Now, as far as creating a broad coalition to fight terrorism is concerned. You know, I spoke about this at the 70th anniversary session of the UN General Assembly: we have always supported this. But we cannot achieve this until somebody uses part of the terrorist organisations to achieve short-term political goals, until we fulfil the UN Security Council resolutions on stopping the sale of oil unlawfully extracted by terrorists, the illegal sale of the works of art, and so on.
We have just received additional information proving that unfortunately, large volumes of oil, industrial volumes coming from oil fields controlled by ISIS and other terrorist organisations, enter Turkey’s territory. And we have every reason to believe that the decision to shoot down our plane was dictated by the desire to ensure the security of these oil supply routes to Turkey – to the ports where it is shipped out in tankers, – while protecting the Turkmen is merely a pretext.
And, of course, you know that our pilots write “For our people!” on their missiles; in other words, this is revenge for our citizens who died over Sinai. They also write “For Paris!” on the missiles, as a revenge for the terrorist attacks in Paris. And yet, this bomber is shot down by the Turkish air force. What can we discuss here? What broad coalition? But we will still strive toward creating a truly effective, broad coalition, so that regional, local and financial interests will fade into the background against the global threat of terrorism.
We cannot achieve creating a broad coalition to fight terrorism until somebody uses part of the terrorist organisations to achieve short-term political goals, until we fulfil the UN Security Council resolutions on stopping the sale of oil unlawfully extracted by terrorists, the illegal sale of the works of art, and so on.
Question: Mr President, we know that you had a meeting with President Obama today. What did you discuss, and did you agree on anything?
Vladimir Putin: We talked first and foremost about Syria, as well as things that should be at the forefront of our attention in the near future, including the list of what we consider to be terrorist organisations and the list of organisations that represent the healthy part of the Syrian opposition. We also talked about our joint actions on this political track. And overall, I think we have an understanding of where we need to go. If we are talking about the need for a political settlement, then we need to work on a new constitution, new elections and monitoring of their results.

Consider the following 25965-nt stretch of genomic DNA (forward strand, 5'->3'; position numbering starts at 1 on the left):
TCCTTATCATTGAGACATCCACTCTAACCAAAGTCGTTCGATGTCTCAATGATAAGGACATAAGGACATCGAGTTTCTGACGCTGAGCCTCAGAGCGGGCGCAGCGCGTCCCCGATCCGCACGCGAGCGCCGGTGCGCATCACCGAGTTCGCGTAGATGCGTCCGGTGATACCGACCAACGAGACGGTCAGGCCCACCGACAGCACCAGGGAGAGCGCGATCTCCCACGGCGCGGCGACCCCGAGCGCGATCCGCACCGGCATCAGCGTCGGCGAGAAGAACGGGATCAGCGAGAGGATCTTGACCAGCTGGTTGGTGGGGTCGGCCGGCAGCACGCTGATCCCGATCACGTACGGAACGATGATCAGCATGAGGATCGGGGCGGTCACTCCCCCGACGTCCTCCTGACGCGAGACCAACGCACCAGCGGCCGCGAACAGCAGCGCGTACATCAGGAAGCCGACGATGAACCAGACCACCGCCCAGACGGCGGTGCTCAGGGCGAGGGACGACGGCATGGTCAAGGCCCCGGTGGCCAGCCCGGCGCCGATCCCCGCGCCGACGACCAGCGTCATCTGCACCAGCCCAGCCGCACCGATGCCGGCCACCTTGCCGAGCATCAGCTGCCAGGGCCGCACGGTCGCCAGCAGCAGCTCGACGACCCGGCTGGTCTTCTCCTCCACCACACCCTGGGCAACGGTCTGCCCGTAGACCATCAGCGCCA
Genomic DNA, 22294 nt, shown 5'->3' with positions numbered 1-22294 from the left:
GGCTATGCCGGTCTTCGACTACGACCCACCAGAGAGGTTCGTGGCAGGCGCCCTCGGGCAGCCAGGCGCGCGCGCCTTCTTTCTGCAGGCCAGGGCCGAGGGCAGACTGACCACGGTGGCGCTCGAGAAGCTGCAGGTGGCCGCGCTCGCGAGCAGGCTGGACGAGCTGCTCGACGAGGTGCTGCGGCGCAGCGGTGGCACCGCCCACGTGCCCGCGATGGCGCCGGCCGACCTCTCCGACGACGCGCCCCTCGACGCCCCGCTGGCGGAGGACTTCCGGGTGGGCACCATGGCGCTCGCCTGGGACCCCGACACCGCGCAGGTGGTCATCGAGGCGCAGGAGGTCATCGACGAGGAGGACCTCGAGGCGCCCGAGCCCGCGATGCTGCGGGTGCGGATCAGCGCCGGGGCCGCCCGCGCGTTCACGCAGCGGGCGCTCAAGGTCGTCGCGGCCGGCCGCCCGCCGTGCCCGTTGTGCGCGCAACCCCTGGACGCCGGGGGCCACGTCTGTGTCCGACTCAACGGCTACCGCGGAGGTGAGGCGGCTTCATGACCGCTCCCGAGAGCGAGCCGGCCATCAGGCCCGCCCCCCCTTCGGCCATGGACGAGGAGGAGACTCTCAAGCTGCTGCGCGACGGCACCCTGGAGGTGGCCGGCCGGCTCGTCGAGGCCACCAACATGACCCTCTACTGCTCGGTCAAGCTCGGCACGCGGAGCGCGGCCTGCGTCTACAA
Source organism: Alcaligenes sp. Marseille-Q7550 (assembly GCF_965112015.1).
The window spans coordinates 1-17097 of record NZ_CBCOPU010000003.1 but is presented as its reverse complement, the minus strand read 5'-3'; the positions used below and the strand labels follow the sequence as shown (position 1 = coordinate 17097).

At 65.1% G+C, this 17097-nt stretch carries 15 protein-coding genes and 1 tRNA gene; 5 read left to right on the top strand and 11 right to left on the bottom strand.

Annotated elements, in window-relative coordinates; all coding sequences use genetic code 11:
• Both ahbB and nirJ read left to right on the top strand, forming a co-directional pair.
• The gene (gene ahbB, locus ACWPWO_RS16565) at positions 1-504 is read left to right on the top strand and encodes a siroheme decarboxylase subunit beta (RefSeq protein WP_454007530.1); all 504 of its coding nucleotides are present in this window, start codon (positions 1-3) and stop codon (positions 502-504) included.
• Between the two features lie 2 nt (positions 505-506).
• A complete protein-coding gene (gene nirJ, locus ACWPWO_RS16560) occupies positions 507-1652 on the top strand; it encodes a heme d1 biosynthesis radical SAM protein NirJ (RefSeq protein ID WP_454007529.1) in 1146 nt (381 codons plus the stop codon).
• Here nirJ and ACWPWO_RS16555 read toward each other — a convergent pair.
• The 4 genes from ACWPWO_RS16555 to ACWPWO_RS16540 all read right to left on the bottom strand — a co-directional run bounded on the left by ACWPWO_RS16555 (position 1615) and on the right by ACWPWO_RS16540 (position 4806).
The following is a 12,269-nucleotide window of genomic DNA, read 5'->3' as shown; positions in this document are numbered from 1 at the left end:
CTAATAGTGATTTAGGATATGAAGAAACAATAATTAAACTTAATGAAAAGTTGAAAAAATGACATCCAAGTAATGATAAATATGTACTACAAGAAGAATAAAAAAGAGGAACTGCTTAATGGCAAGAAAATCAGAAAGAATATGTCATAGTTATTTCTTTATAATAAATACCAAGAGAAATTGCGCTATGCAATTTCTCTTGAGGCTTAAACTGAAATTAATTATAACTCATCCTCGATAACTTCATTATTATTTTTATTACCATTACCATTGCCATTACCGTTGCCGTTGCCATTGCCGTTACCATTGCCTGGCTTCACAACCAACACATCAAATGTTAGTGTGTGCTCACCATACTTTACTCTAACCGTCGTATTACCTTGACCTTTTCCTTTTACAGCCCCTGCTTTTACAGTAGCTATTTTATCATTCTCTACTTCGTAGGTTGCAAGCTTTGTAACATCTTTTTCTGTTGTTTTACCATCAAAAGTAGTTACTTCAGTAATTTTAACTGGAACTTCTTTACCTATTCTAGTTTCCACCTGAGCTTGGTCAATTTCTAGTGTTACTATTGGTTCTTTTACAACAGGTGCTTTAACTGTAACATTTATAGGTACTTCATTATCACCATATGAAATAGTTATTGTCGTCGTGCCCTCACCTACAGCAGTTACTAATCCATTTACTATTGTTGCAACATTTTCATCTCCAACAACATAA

And part of the discussion focused on settling the situation in southeast Ukraine; we discussed the need for full compliance with the Minsk agreements by all sides.
Question: Mr President, overall, are you upset with the state of bilateral relations with Turkey? After all, the level of partnership was unprecedented, and had taken decades of work. Now what?
Vladimir Putin: I think we are all upset, and I am personally very upset, because I myself did a great deal to build those relations over the course of a long period of time.
But there are problems that occurred long ago and which we were trying to resolve through dialogue with our Turkish partners. For example, we have long asked them to pay attention to the fact that representatives of terrorist organisations that fought or try to fight us with weapons in hand in certain Russian regions, including in the North Caucasus, emerge on Turkey’s territory.
We asked to stop this practice, but nevertheless have established that they are located on the territory of the Turkish Republic, residing in regions guarded by special services and the police, and later, using the visa-free regime, appear again on our territory, where we continue to fight them.
This has been happening for a long time, and we have repeatedly asked questions at the level of special services through so-called partner channels, as well as at the foreign ministry level and the highest political level. Unfortunately, we did not see any partner-oriented reaction to our concerns.
Thus, many questions that needed to be resolved one way or another have been brewing for some time. It is unfortunate that we must resolve them in such circumstances, but this is not our fault, this was not our choice.
Let’s end here. Thank you, and have a good evening.